Dippy night

We had our friends Chad & Lindsay over for dinner a few nights ago, and we decided to do a dippy night. Or, rather, I decided that, and Justin cooked it all.

It’s been hard to hand over the reins in the kitchen…I’m so used to cooking everything, and feeling the satisfaction afterward of a delicious meal, made by my own hands. But now, with me at work all day and Justin at home freelancing, the chores end up on his plate, including cooking. He does a great job with it, and it’s so nice to come home and find dinner almost ready…but it still makes me a little sad. I think part of it is that I enjoy cooking, and I’m proud of my creations in the kitchen. And part of it is just feeling a little guilty, knowing that I didn’t have to do a thing to enjoy these wonderful meals. It must be that nurturing need, some deeply buried instinct. Or something.

Anyway. The dippy stuff. All three of these recipes were great, though the hummus was the real standout. It was just a little different from your average hummus, with a strong cumin kick. The zucchini was also delicious, served barely warm and scooped up in a toasted pita. And the tabbouleh was also nice, minty, with a welcome bite from the radishes.

But if you try any of these, seriously. Try the hummus.

Random fun link: Indian Street Graphics on flickr. So bright and inspiring.

Spring Tabbouleh

  • 1/2 teaspoon coarse salt, plus more to taste
  • 1 cup medium or fine bulgur wheat
  • 1 cup chopped fresh mint leaves
  • 1 cup chopped fresh parsley
  • 1/4 cup finely chopped fresh chives
  • 4 or 5 radishes, thinly sliced
  • 2 tablespoons freshly squeezed lemon juice
  • 2 tablespoons extra-virgin olive oil
  • Freshly ground black pepper
  • 1 cup cherry tomatoes, halved

In a medium saucepan over high heat, bring 1 1/4 cups of water and the 1/2 teaspoon salt to a boil. Stir in the bulgur and simmer, covered, for 30 seconds. Remove the pan from the heat and set aside for 20 minutes. Transfer the bulgur to a serving bowl, fluff with a fork, and let cool.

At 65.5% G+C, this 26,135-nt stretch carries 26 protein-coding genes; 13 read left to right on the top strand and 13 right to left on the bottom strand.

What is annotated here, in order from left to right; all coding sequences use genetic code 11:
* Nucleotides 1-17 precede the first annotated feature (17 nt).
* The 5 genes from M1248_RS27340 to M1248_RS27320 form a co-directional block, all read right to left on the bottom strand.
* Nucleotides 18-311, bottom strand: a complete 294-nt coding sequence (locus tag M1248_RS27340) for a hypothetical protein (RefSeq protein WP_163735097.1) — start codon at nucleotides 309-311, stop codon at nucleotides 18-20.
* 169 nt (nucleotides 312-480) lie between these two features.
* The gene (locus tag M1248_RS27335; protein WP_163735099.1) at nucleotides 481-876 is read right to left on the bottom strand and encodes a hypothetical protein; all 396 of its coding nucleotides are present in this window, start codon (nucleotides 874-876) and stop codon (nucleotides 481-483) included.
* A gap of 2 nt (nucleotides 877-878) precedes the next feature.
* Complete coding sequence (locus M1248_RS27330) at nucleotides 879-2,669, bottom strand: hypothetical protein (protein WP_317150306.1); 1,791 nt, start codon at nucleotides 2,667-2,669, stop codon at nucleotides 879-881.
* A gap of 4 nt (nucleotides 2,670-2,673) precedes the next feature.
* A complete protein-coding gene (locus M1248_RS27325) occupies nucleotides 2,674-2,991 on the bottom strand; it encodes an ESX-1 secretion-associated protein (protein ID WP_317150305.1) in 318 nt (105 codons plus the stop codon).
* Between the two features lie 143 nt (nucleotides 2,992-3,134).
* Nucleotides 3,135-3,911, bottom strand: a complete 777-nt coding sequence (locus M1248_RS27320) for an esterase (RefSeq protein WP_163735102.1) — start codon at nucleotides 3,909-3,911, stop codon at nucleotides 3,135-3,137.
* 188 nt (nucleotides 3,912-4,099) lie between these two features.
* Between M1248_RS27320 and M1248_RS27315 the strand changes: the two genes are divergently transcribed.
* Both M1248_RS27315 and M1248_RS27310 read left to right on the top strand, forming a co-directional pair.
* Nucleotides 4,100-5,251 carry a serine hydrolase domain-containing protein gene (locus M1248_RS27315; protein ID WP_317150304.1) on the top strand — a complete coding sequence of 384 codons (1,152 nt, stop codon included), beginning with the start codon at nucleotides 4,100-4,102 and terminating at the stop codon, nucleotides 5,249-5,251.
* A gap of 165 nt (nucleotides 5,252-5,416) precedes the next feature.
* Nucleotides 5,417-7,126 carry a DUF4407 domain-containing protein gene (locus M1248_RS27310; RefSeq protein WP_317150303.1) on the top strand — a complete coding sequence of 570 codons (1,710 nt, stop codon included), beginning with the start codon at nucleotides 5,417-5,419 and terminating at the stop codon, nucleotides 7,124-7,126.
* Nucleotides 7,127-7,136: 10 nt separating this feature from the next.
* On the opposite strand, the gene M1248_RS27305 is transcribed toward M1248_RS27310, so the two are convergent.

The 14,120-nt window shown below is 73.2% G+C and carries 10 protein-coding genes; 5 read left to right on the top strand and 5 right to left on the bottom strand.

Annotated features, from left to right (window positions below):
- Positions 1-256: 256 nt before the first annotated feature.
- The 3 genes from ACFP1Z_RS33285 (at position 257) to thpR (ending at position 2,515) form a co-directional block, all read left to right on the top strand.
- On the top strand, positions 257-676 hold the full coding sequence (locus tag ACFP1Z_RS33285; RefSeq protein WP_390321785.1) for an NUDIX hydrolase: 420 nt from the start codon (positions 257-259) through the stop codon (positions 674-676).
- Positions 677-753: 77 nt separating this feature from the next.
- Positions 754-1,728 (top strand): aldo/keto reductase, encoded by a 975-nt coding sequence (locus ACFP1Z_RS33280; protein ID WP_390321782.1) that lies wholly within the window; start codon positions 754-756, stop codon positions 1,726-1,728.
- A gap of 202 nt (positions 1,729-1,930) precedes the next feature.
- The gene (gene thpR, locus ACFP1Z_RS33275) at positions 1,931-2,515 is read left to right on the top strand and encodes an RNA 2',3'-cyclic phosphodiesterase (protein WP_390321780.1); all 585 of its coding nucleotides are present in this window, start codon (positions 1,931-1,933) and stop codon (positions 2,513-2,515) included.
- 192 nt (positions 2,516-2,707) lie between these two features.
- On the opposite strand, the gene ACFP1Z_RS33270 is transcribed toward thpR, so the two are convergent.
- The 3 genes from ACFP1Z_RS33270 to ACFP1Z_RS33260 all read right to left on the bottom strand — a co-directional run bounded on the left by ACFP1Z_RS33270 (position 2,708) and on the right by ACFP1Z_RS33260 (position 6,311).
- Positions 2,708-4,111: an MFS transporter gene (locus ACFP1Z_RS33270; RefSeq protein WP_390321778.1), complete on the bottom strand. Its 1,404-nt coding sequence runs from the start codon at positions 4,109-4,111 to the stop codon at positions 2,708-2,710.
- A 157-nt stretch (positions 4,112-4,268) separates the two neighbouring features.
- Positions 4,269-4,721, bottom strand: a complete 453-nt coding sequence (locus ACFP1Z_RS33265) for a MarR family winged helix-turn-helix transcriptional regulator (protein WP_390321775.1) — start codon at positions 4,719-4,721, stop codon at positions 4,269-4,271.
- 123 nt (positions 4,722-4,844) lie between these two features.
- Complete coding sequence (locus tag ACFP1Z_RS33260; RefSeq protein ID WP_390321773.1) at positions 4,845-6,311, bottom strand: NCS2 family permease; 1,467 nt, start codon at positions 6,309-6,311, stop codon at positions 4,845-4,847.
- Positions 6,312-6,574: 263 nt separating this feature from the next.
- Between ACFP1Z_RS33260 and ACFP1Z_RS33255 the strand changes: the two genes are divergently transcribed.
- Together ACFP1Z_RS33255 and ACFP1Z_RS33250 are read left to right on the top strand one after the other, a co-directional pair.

When the bulgur has cooled, stir in the mint, parsley, chives and radishes. Add the lemon juice and oil and stir to combine. Season with salt and pepper. Gently stir in the tomatoes and serve.

Makes 4 servings.

Adapted from Fresh Food Fast by Peter Berley.

Lemon Walnut Hummus

  • 1/2 cup walnuts, coarsely chopped
  • 1 teaspoon cumin seeds
  • 1/2 teaspoon coriander seeds
  • 1/4 teaspoon cayenne pepper
  • 1 (15-ounce) can chickpeas, drained, liquid reserved
  • 1/4 cup extra-virgin olive oil
  • 3 tablespoons freshly squeezed lemon juice
  • 2 garlic cloves, coarsely chopped
  • Pinch of coarse salt or to taste

In a small skillet over medium heat, toast the walnuts for 2 to 3 minutes, shaking the pan occasionally to ensure even browning. Transfer the nuts to a sieve to cool.

Add the cumin and coriander seeds to the skillet and toast for 30 seconds. Transfer to a mortar and pestle, add the cayenne pepper, and grind to a powder.

In a food processor, combine the chickpeas, oil, lemon juice, garlic, ground spices, and salt.

Rub the walnuts against a sieve over the sink to remove most of their papery skins. Add the skinned walnuts to the processor, and puree until smooth. Add chickpea liquid, 1 tablespoon at a time, if the hummus is thicker than you like. Season with additional salt if needed.

Makes 2 cups

Adapted from Fresh Food Fast by Peter Berley.

Zucchini Puree with Tomatoes

  • 1 pound zucchini, cut into thick slices
  • 4 tablespoons extra-virgin olive oil
  • 1 pound plum tomatoes, coarsely chopped
  • 6 garlic cloves, sliced
  • Salt and freshly ground black pepper
  • 3 tablespoons chopped fresh Italian parsley

Boil the zucchini in salted water until tender. Drain and chop, then press in a colander or strainer to remove most of the liquid. Mash with a fork and set aside.

In a large skillet, heat 2 tablespoons olive oil and add tomatoes and garlic. Cook over medium heat until tomatoes have softened and garlic begins to color. Season with salt and pepper. Add zucchini puree, parsley, and remaining olive oil and mix well. Season with additional salt and pepper, if needed.

Makes 4 servings

Adapted from Arabesque by Claudia Roden.

Leave a Reply

Your email address will not be published. Required fields are marked *